The Padres are second in MLB in runs scored, ahead of the Dodgers, Yankees, Twins and Astros.
With an 8-2 record, the Rockies have been the biggest surprise in the NL West thus far, but the Padres certainly deserve some attention. San Diego’s 66 runs this season trail only the Braves (69), and the Padres lead baseball in steals by a wide margin with 18. After two disappointing seasons, Wil Myers looks like the high-level version of himself again following an offseason swing change. 23-year-old outfielder Trent Grisham is tied for third in baseball with four homers, Fernando Tatis already has 11 RBI and three steals and Tommy Pham and Manny Machado are off to solid starts.
On the pitching side, Chris Paddack has delivered with a 2-0 record, 2.65 ERA and 0.94 WHIP in three starts while Dinelson Lamet has impressed with a 1.72 ERA and 17 strikeouts in 15 ⅔ frames. There’s no reason to believe any team other than the Dodgers is going to win that division, but with the expanded playoffs and the young talent on that roster, the Padres are going to be a team to watch the rest of the way.
Nick Castellanos is tied for the MLB lead in home runs.
Many expected a breakout from Castellanos now that he’s made the transition from playing half his games at the spacious Comerica Park to the hitter friendly Great American Ball Park in Cincinnati. But no one expected what we’ve seen thus far. Castellanos is tied with Aaron Judge for the MLB lead with six home runs, and all of those have come in his last seven games. He also leads baseball in slugging percentage (.921) and OPS (1.363) through the first roughly two weeks of the season. And Statcast reveals that, while of course unsustainable, these numbers aren’t some complete fluke. Castellanos’ expected batting average is .404 and he’s in the 93rd percentile for hard hit percentage and 99th percentile for barrel percentage. In simpler terms: he’s squaring the ball up well and hitting it extremely hard.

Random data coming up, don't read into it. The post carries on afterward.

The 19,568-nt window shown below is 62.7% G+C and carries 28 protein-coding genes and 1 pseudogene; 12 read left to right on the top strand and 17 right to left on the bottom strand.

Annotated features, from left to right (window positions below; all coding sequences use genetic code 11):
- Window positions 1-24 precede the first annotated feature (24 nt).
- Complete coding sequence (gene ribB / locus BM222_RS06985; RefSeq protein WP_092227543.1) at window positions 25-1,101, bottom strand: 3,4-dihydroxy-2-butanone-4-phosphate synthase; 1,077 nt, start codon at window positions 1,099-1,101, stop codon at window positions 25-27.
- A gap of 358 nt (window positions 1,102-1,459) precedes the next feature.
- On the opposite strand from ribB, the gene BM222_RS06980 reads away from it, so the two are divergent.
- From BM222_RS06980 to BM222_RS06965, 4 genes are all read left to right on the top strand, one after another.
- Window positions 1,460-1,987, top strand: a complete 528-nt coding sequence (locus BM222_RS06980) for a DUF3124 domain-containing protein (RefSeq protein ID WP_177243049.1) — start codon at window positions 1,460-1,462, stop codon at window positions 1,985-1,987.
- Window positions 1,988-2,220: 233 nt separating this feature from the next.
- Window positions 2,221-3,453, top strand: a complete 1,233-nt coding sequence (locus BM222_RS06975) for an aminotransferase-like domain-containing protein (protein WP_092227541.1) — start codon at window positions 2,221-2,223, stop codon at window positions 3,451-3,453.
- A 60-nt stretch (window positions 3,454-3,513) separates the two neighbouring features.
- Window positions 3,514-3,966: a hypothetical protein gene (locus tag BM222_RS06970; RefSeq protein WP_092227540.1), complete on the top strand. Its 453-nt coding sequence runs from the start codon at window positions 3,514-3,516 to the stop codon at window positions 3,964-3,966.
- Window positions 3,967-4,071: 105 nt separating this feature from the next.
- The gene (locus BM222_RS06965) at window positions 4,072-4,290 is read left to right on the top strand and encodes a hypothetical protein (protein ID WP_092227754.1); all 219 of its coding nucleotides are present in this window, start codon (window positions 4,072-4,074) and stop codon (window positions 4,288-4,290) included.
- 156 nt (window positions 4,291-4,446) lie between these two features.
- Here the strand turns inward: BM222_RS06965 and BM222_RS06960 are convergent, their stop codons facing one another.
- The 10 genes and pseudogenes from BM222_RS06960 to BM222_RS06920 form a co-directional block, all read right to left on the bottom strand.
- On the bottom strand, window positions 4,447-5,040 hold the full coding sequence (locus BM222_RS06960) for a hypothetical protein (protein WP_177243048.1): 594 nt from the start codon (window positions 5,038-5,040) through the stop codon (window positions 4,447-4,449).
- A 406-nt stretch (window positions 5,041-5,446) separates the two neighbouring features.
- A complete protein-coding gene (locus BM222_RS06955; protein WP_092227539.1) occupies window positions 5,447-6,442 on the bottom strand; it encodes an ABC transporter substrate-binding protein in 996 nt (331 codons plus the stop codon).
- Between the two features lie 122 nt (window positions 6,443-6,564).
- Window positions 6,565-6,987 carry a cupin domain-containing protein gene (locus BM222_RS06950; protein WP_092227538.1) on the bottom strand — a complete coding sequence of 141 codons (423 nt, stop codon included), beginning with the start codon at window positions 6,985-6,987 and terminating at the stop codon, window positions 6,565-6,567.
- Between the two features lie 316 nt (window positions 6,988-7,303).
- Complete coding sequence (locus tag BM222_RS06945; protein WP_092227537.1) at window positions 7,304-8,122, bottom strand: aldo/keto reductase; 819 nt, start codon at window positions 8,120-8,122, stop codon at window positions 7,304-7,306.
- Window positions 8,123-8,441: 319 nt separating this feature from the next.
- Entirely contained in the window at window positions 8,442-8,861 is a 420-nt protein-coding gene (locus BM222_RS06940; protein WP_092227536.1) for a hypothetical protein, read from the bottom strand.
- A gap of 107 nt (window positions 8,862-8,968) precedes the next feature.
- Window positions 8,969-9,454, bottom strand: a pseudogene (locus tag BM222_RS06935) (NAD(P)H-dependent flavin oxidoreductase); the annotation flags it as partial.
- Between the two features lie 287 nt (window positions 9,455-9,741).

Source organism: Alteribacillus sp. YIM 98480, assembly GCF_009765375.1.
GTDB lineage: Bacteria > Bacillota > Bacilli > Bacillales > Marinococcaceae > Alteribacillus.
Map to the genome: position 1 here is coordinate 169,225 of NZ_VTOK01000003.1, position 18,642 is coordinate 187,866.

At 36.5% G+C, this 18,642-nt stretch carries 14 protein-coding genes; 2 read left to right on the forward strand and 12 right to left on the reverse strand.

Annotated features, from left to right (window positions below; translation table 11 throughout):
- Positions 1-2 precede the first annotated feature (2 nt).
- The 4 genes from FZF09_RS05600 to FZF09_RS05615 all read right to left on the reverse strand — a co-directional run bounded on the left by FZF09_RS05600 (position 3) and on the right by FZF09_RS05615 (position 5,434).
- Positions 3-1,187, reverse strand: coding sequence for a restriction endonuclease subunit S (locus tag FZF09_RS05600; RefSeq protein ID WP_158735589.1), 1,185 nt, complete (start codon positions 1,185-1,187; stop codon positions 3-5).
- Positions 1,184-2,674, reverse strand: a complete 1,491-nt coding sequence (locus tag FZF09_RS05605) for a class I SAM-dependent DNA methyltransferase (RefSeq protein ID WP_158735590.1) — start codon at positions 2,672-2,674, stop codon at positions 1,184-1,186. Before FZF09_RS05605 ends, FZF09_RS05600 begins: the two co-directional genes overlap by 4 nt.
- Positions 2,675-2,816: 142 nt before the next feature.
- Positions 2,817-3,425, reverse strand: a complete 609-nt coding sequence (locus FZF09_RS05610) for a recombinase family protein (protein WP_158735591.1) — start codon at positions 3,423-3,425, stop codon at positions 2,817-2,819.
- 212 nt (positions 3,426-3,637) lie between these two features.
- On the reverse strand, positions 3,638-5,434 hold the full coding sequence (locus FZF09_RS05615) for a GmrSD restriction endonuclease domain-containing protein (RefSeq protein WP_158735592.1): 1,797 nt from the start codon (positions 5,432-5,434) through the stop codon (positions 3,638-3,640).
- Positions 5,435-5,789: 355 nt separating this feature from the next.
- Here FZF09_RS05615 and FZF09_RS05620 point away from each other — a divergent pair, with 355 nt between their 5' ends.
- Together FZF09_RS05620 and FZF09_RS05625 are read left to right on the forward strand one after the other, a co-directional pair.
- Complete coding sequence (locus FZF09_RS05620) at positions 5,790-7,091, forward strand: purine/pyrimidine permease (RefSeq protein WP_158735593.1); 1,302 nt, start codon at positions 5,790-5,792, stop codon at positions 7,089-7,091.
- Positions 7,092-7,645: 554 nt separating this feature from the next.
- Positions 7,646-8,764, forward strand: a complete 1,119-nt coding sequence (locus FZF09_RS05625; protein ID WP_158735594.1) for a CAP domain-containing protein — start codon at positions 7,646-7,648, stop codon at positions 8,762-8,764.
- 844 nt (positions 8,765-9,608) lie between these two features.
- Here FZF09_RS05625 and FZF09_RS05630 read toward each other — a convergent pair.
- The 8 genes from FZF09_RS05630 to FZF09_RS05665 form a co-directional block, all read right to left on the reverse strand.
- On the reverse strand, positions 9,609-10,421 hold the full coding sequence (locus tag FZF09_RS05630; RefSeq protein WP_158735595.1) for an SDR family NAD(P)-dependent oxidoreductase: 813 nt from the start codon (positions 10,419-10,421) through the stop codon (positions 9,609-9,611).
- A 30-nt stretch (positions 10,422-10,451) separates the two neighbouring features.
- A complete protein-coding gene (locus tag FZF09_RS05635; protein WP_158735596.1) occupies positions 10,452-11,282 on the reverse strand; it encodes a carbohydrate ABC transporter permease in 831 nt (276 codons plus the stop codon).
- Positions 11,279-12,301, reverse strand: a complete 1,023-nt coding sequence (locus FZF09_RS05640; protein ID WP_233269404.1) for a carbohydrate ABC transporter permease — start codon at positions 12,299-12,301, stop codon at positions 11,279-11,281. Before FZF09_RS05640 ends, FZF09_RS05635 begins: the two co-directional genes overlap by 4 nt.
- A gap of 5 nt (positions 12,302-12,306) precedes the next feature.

The White Sox are second in baseball in OPS.
This may not be quite as eye-catching of a stat as some of the others here, but it provides me an entrance to talk about one of the most exciting teams in baseball right now. Eloy Jimenez and Luis Robert, both just 23 years old, already look like one of the more exciting outfield duos in the game. Robert is third in the AL in WAR and batting .364/.429/.568 through his first 11 major league games, while Jimenez has tallied three homers and eight RBI.
Lucas Giolito got off to a rough start on the mound but may have righted the ship. Shortstop Tim Anderson is on the IL with a groin strain while rookie infielder Nick Madrigal and veteran slugger Edwin Encarnacion are both dealing with shoulder injuries. The White Sox are surely hoping to have those key players back in the lineup before long as they look to show they’re finally ready to contend this season.